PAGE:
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Packet of good quality spaghetti.
Good quality olive oil (extra virgin).
A few cloves of garlic.
Course sea salt.
Freshly ground pepper.
Parmesan cheese.
A sprig of fresh parsley.


Take a large pot and fill a quarter to half way with clean cold water.
Add a pinch or two of salt and a small sloshing of the oil to the liquid.
Stir a little, and bring to the boil on a high heat.
Add the amount of spaghetti you require and add whole to the pot.
Turn down the heat a little, but not too much.
In the meantime, spread some salt on a chopping board, peel the cloves, and chop into small pieces together with the salt.
After the required cooking time turn off the heat and strain the water so you are left with the spaghetti in the pot.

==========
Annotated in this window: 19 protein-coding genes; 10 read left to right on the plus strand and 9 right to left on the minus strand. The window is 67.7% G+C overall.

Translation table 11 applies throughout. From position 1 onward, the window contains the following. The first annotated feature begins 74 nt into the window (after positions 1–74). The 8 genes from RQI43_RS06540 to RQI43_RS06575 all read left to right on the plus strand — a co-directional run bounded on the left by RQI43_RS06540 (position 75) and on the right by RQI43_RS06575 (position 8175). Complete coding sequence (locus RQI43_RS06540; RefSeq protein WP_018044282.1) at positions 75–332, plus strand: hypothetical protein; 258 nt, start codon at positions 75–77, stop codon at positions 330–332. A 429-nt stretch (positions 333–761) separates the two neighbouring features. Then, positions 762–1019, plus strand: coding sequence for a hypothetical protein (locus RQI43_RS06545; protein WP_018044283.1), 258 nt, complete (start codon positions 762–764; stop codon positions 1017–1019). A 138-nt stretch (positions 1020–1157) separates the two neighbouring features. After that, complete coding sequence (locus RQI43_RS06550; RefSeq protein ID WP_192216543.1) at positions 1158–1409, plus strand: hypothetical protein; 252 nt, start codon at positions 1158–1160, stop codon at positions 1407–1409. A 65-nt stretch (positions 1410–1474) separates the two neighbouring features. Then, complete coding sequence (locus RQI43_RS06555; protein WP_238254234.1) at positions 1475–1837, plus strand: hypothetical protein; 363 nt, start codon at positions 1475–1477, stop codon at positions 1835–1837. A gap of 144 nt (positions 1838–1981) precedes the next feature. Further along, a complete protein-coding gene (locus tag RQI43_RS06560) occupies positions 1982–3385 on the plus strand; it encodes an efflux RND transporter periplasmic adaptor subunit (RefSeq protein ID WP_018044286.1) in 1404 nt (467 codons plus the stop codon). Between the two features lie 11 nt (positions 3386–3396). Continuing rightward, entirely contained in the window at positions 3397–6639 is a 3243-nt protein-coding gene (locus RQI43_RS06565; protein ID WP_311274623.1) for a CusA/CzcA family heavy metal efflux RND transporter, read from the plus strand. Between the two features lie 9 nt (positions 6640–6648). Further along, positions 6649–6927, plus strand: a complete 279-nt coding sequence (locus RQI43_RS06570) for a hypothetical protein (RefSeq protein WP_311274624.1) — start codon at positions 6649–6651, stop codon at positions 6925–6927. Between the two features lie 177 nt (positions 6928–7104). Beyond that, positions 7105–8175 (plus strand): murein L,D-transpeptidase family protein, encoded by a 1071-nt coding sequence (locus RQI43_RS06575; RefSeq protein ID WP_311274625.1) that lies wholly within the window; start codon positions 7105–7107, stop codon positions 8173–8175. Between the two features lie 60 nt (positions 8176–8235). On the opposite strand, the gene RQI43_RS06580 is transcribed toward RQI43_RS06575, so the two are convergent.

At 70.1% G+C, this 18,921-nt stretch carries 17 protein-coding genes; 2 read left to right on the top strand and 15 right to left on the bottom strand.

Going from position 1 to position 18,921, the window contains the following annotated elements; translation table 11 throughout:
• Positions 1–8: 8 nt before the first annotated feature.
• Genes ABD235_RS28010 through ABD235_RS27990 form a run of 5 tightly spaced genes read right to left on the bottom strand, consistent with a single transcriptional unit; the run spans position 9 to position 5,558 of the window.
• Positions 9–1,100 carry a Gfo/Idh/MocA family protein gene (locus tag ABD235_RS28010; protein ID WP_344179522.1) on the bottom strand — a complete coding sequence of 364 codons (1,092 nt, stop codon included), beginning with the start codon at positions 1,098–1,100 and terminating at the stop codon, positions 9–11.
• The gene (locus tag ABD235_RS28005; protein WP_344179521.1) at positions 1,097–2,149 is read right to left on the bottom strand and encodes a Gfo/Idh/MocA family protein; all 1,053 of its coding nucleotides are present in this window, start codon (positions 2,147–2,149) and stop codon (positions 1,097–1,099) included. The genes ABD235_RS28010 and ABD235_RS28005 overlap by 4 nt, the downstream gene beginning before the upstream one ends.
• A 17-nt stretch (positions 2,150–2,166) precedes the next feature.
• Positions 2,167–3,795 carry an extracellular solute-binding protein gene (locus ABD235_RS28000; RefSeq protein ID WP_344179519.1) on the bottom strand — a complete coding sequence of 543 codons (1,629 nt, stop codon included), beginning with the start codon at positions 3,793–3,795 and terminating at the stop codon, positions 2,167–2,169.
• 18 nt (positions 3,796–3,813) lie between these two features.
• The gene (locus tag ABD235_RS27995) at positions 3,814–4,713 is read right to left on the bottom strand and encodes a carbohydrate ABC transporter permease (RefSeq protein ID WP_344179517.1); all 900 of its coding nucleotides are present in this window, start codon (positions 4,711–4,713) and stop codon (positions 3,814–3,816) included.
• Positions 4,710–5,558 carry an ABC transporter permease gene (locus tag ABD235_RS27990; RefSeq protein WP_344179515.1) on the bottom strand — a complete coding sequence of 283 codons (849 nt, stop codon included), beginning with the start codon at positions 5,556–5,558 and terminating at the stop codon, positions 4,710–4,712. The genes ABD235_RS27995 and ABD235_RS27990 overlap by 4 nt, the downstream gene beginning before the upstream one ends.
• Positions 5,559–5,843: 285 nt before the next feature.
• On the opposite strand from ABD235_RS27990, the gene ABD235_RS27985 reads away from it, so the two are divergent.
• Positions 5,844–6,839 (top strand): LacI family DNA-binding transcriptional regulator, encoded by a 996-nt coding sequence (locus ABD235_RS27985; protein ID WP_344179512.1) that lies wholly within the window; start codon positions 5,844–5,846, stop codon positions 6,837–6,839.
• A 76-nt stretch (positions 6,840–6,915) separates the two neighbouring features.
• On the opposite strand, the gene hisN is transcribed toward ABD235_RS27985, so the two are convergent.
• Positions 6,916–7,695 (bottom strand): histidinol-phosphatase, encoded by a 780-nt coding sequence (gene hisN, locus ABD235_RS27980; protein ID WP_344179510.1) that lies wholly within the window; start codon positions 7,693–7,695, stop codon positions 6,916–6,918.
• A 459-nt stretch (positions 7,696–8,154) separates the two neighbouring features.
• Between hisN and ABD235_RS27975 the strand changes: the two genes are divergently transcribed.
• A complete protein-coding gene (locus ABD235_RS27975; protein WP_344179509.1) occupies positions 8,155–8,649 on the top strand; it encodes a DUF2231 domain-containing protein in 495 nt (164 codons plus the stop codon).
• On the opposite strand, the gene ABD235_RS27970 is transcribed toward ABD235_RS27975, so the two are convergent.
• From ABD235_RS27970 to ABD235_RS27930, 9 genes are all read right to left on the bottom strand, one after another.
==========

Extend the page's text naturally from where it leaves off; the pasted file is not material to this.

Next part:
Add the garlic/salt mixture and stir in to mix with the spaghetti with the pot still on the cooker plate (which should still be either hot or warm). Stir contents together for 10 seconds. Add a few cracks of freshly ground pepper and stir in the chopped parsley and add another slosh of the virgin olive oil. Stir for a further 10 seconds.
Adjust the seasoning to your taste (salt).
Leave contents of pot to rest (covered) for another 30 seconds while you grate the parmesan.
Add the permesan to the pot and stir, or add it to the top of the meal or as a garnish when the meal is plated up for serving. I prefer the method of adding the cheese later because it alleviates the melted cheese syndrome, and in addition I also like to save some of the chopped parsley for plate garnish too.

Preparation tip: